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Preface > How This Book Came to Be

How This Book Came to Be

Back in early 1995, I was using a beta (pre-release version) of Windows 95 on my machine. Only a few hours after installing it, I became aware of the extent to which the previous version of Windows (Windows for Workgroups 3.11) had stunted my machine. A well-designed operating system can unleash the power of the hardware on which it runs, just as a poorly designed operating system can make you want to throw all of your expensive hardware in the thresher. Windows is a little bit of both those extremes.

Now, not being the complacent type, I immediately started compiling a list of questions and complaints about the operating system, some of which had solutions and some of which did not. This was the start of the Windows 95 Annoyances web site, which turned out to be one of the very first web sites devoted to Windows 95. Later, in the summer of 1995, other pre-release users began writing me with their own questions and complaints, and even with occasional solution to the problems I hadn't yet solved.

As readers' requests for information and additional solutions became more diverse, so did the web site. The site quickly evolved from a simple list of annoyances, to an extensive collection of tips and tricks, and then to a more general support center for Windows 95. I then wrote the book Windows Annoyances for O'Reilly in 1996/97, followed by Windows 98 Annoyances in 1998, and Windows Me Annoyances in 2000/01. As these books were written and released, the web site was expanded to include other versions of Windows, and now, as Annoyances.org, serves as the home for all of the Annoyances books, the ever-increasing collection of online tips-&-tricks, and several very popular threaded discussion forums.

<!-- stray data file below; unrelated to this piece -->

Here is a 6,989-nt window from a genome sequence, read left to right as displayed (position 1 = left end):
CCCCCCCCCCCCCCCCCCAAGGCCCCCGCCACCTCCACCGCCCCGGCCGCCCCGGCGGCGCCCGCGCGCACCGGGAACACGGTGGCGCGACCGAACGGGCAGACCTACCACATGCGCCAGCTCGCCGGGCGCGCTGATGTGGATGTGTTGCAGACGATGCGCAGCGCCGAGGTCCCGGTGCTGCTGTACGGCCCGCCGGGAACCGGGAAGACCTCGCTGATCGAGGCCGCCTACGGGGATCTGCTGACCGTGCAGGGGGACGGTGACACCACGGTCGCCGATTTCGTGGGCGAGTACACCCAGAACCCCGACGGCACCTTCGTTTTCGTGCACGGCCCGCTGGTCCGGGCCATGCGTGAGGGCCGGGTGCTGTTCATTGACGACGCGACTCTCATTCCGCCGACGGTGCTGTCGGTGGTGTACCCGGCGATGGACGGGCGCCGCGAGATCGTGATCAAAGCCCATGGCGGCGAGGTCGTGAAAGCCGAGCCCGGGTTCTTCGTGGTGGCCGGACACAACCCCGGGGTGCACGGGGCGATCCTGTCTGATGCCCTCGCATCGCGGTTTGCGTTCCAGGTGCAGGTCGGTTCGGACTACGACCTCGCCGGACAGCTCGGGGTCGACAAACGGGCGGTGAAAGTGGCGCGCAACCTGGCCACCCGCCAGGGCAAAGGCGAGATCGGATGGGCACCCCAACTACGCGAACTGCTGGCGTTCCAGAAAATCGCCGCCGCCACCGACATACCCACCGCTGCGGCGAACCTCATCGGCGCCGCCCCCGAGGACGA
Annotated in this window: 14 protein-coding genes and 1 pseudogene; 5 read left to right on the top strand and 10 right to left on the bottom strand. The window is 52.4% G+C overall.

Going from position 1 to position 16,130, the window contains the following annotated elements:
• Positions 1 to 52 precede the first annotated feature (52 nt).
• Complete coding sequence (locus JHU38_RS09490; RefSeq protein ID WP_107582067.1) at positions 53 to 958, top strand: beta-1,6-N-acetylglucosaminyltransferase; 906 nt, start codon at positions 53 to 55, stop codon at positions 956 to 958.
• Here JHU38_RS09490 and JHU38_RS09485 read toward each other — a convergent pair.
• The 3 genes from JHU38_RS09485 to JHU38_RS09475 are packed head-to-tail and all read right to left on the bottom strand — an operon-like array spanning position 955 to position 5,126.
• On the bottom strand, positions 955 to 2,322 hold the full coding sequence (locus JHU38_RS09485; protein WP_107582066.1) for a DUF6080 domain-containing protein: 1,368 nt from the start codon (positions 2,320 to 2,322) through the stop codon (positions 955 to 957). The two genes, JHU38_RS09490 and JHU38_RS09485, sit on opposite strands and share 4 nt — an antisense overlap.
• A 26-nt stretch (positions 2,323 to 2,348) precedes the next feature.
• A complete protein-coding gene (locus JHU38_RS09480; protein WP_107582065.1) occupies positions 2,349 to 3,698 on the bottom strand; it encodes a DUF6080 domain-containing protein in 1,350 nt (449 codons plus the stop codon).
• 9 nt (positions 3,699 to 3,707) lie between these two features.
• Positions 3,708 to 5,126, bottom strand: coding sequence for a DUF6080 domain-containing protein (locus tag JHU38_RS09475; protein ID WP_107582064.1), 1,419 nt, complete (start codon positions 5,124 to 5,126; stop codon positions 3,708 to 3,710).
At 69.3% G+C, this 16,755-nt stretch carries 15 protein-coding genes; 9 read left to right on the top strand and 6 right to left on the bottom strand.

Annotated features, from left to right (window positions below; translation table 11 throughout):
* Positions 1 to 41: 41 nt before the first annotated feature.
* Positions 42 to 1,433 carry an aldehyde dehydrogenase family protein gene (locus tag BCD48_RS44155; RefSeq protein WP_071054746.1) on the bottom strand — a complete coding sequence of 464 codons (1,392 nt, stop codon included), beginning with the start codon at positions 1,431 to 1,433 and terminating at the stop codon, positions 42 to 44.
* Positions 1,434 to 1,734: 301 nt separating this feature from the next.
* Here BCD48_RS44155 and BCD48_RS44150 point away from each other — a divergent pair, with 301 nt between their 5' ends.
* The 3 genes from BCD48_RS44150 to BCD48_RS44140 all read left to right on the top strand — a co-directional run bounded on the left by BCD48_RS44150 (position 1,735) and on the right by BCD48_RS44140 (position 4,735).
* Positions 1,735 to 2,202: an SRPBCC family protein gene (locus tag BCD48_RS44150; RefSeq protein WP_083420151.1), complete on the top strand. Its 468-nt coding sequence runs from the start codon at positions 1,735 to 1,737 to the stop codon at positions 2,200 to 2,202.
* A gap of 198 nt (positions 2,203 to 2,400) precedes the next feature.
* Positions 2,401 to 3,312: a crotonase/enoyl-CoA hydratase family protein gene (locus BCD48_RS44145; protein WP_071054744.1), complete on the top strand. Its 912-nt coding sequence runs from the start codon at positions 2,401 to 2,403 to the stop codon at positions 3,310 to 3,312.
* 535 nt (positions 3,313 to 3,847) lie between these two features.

Just as Windows XP is a substantially different product from Windows 9x/Me, this book is much more than just an update to its predecessors. Windows XP Annoyances is a completely new volume, containing many more solutions, more undocumented secrets, and more troubleshooting information than any of the previous three books, presented in what I hope you'll find to be the same clear, straightforward format.

Note that before finishing Windows XP Annoyances, I wrote Windows XP in a Nutshell along with Tim O'Reilly and Troy Mott. Although it's also about XP, it's a dramatically different book than this one. If you're looking for a thorough reference to everyone's favorite operating system, I encourage you to check it out.

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